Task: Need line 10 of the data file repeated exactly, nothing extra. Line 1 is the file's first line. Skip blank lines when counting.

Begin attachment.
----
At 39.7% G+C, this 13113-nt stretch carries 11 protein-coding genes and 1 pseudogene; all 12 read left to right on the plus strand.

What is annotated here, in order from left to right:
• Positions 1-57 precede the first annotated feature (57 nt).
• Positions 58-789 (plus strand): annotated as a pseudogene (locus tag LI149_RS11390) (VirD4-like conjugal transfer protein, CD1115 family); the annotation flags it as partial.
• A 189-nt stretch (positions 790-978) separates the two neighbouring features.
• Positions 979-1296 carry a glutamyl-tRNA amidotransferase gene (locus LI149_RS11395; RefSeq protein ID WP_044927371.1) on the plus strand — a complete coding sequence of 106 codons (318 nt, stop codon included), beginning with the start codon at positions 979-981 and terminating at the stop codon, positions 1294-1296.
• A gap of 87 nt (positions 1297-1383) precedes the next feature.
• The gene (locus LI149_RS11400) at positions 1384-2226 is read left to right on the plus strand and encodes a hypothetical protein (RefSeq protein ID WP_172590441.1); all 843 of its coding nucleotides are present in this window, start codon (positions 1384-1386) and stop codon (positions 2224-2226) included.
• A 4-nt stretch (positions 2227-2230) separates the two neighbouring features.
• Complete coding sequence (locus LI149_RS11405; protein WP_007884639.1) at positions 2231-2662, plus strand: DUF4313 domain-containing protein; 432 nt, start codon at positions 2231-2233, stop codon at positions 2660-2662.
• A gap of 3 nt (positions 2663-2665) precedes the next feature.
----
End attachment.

• Complete coding sequence (locus LI149_RS11405; protein WP_007884639.1) at positions 2231-2662, plus strand: DUF4313 domain-containing protein; 432 nt, start codon at positions 2231-2233, stop codon at positions 2660-2662.